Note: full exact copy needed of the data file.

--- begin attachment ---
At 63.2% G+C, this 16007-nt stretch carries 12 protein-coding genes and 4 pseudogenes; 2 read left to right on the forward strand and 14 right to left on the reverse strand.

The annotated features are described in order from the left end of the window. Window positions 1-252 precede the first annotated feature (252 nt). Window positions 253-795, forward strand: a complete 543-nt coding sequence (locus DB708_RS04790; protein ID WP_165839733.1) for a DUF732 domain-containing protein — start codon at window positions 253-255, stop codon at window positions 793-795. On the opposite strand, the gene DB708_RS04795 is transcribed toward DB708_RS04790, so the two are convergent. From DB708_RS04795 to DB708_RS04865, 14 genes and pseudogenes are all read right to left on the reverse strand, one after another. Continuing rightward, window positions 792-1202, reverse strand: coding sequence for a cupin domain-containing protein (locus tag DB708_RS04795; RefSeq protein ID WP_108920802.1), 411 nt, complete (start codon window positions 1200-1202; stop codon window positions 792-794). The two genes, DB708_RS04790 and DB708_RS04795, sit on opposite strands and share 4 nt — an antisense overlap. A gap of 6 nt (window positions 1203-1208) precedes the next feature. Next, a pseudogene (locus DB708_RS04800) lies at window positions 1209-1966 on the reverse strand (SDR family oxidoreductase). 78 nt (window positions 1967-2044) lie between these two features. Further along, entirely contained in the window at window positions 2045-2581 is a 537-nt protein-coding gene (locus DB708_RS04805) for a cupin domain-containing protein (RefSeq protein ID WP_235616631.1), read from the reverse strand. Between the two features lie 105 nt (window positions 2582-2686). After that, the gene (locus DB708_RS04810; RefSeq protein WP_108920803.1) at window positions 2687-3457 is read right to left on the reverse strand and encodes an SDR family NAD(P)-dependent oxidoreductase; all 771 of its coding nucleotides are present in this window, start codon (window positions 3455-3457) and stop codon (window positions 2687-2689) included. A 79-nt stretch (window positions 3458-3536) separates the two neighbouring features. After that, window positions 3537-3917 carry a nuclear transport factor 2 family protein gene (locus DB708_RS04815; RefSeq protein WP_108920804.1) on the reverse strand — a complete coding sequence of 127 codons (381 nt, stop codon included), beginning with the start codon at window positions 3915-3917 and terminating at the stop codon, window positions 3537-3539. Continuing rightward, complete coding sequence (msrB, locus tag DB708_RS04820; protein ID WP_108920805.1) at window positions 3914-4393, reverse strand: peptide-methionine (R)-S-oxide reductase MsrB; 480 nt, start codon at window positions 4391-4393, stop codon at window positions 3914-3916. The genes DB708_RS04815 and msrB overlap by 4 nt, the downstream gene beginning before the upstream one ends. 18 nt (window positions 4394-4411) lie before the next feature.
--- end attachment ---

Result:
At 63.2% G+C, this 16007-nt stretch carries 12 protein-coding genes and 4 pseudogenes; 2 read left to right on the forward strand and 14 right to left on the reverse strand.

The annotated features are described in order from the left end of the window. Window positions 1-252 precede the first annotated feature (252 nt). Window positions 253-795, forward strand: a complete 543-nt coding sequence (locus DB708_RS04790; protein ID WP_165839733.1) for a DUF732 domain-containing protein — start codon at window positions 253-255, stop codon at window positions 793-795. On the opposite strand, the gene DB708_RS04795 is transcribed toward DB708_RS04790, so the two are convergent. From DB708_RS04795 to DB708_RS04865, 14 genes and pseudogenes are all read right to left on the reverse strand, one after another. Continuing rightward, window positions 792-1202, reverse strand: coding sequence for a cupin domain-containing protein (locus tag DB708_RS04795; RefSeq protein ID WP_108920802.1), 411 nt, complete (start codon window positions 1200-1202; stop codon window positions 792-794). The two genes, DB708_RS04790 and DB708_RS04795, sit on opposite strands and share 4 nt — an antisense overlap. A gap of 6 nt (window positions 1203-1208) precedes the next feature. Next, a pseudogene (locus DB708_RS04800) lies at window positions 1209-1966 on the reverse strand (SDR family oxidoreductase). 78 nt (window positions 1967-2044) lie between these two features. Further along, entirely contained in the window at window positions 2045-2581 is a 537-nt protein-coding gene (locus DB708_RS04805) for a cupin domain-containing protein (RefSeq protein ID WP_235616631.1), read from the reverse strand. Between the two features lie 105 nt (window positions 2582-2686). After that, the gene (locus DB708_RS04810; RefSeq protein WP_108920803.1) at window positions 2687-3457 is read right to left on the reverse strand and encodes an SDR family NAD(P)-dependent oxidoreductase; all 771 of its coding nucleotides are present in this window, start codon (window positions 3455-3457) and stop codon (window positions 2687-2689) included. A 79-nt stretch (window positions 3458-3536) separates the two neighbouring features. After that, window positions 3537-3917 carry a nuclear transport factor 2 family protein gene (locus DB708_RS04815; RefSeq protein WP_108920804.1) on the reverse strand — a complete coding sequence of 127 codons (381 nt, stop codon included), beginning with the start codon at window positions 3915-3917 and terminating at the stop codon, window positions 3537-3539. Continuing rightward, complete coding sequence (msrB, locus tag DB708_RS04820; protein ID WP_108920805.1) at window positions 3914-4393, reverse strand: peptide-methionine (R)-S-oxide reductase MsrB; 480 nt, start codon at window positions 4391-4393, stop codon at window positions 3914-3916. The genes DB708_RS04815 and msrB overlap by 4 nt, the downstream gene beginning before the upstream one ends. 18 nt (window positions 4394-4411) lie before the next feature.